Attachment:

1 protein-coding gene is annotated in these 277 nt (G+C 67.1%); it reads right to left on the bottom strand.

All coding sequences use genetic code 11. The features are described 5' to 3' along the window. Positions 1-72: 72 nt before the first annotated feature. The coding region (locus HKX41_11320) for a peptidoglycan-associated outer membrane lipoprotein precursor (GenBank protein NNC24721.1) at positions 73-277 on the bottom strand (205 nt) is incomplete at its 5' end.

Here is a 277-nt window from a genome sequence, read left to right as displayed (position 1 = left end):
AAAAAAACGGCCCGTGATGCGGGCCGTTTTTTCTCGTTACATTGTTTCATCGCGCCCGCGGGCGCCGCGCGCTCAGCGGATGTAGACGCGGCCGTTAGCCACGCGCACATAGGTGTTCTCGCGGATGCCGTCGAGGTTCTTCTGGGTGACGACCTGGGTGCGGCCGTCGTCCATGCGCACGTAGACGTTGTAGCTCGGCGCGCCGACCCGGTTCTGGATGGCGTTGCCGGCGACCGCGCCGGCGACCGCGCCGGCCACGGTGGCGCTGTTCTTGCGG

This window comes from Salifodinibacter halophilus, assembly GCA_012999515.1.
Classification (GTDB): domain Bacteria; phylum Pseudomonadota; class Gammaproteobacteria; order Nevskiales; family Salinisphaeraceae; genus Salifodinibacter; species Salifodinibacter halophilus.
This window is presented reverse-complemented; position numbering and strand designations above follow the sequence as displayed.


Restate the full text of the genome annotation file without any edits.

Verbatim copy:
1 protein-coding gene is annotated in these 277 nt (G+C 67.1%); it reads right to left on the bottom strand.

All coding sequences use genetic code 11. The features are described 5' to 3' along the window. Positions 1-72: 72 nt before the first annotated feature. The coding region (locus HKX41_11320) for a peptidoglycan-associated outer membrane lipoprotein precursor (GenBank protein NNC24721.1) at positions 73-277 on the bottom strand (205 nt) is incomplete at its 5' end.

Here is a 277-nt window from a genome sequence, read left to right as displayed (position 1 = left end):
AAAAAAACGGCCCGTGATGCGGGCCGTTTTTTCTCGTTACATTGTTTCATCGCGCCCGCGGGCGCCGCGCGCTCAGCGGATGTAGACGCGGCCGTTAGCCACGCGCACATAGGTGTTCTCGCGGATGCCGTCGAGGTTCTTCTGGGTGACGACCTGGGTGCGGCCGTCGTCCATGCGCACGTAGACGTTGTAGCTCGGCGCGCCGACCCGGTTCTGGATGGCGTTGCCGGCGACCGCGCCGGCGACCGCGCCGGCCACGGTGGCGCTGTTCTTGCGG

This window comes from Salifodinibacter halophilus, assembly GCA_012999515.1.
Classification (GTDB): domain Bacteria; phylum Pseudomonadota; class Gammaproteobacteria; order Nevskiales; family Salinisphaeraceae; genus Salifodinibacter; species Salifodinibacter halophilus.
This window is presented reverse-complemented; position numbering and strand designations above follow the sequence as displayed.